presbyopia-problemPresbyopia is a condition where with age, the eye exhibits a progressively diminished ability to focus on near objects. Presbyopia’s exact mechanisms are not known with certainty; the research evidence most strongly supports a loss of elasticity of the crystalline lens, although changes in the lens’s curvature from continual growth and loss of power of the ciliary muscles (the muscles that bend and straighten the lens) have also been postulated as its cause. Like gray hair and wrinkles, presbyopia is a symptom caused by the natural course of aging. The first signs of presbyopia – eyestrain, difficulty seeing in dim light, problems focusing on small objects and/or fine print – are usually first noticed between the ages of 40 and 50. The ability to focus on near objects declines throughout life, from an accommodation of about 20 dioptres (ability to focus at 50 mm away) in a child, to 10 dioptres at age 25 (100 mm), and levels off at 0.5 to 1 dioptre at age 60 (ability to focus down to 1–2 meters only). The expected maximum and minimum amplitudes of accommodation for a corrected patient of a given age can be determined using Hofstetter’s formulas: Expected amplitude (D) = 18.5 – 0.3 x (age in years), Maximum amplitude (D) = 25 – 0.4 x (age in years), Minimum amplitude (D) = 15 – 0.25 x (age in years).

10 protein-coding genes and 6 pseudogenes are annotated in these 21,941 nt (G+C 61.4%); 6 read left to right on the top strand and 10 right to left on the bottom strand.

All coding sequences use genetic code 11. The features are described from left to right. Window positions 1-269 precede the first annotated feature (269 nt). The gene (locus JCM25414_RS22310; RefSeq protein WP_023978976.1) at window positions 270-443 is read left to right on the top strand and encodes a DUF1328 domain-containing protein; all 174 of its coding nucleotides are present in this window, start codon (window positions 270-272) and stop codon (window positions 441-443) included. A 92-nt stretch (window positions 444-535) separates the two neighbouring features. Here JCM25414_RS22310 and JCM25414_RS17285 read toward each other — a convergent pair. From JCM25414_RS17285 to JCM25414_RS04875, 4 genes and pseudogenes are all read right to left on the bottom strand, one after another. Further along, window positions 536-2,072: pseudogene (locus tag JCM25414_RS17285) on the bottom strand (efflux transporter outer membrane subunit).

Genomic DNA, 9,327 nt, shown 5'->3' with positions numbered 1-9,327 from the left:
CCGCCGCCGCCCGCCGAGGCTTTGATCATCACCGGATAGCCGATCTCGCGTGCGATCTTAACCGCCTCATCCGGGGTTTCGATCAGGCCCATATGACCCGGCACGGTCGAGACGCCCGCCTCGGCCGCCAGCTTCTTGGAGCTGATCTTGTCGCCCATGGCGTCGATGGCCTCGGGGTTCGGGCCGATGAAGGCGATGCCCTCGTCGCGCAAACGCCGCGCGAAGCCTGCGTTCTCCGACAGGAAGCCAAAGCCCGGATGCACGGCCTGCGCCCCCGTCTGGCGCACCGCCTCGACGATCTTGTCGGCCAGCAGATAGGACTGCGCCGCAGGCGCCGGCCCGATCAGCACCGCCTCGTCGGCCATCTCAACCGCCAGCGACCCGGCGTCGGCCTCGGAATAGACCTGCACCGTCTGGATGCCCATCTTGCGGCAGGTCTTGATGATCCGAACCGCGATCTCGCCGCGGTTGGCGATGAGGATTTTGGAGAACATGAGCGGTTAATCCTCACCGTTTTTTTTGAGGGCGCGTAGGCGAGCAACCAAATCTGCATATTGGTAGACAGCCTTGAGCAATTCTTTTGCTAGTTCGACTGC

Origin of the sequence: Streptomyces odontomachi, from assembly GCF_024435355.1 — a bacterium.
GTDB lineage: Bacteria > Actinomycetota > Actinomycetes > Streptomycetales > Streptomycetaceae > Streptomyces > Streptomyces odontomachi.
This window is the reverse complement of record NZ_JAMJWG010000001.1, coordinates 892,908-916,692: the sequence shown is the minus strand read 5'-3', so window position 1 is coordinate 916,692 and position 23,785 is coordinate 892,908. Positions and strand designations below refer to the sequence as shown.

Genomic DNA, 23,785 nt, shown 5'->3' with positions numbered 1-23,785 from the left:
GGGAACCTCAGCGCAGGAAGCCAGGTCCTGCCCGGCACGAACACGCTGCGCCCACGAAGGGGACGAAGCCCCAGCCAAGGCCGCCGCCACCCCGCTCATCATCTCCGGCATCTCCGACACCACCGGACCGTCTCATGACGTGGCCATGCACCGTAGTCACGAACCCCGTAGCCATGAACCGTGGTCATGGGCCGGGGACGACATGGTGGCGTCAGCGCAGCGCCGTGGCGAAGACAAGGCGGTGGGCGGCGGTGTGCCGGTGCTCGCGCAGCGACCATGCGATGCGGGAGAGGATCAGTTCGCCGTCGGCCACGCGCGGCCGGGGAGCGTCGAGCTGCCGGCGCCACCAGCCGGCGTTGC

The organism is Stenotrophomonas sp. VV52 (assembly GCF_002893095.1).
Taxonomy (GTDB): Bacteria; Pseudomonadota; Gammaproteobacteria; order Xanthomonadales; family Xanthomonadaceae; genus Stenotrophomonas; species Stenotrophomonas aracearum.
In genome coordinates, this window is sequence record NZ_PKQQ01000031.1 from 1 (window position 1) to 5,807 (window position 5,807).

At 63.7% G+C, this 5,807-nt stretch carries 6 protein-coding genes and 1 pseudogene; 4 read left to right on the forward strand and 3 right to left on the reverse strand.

Presbyopia can be corrected with reading, bifocal or multifocal eyeglasses, or with bifocal or multifocal contact lenses. This versatile contact lens allows you to see both near and far in each eye. It can also be used in monovision, where one eye has a contact lens to see up close while the other eye has a contact lens to see far away. Depending on the extent of the monovision, a single contact lens may be all that’s needed.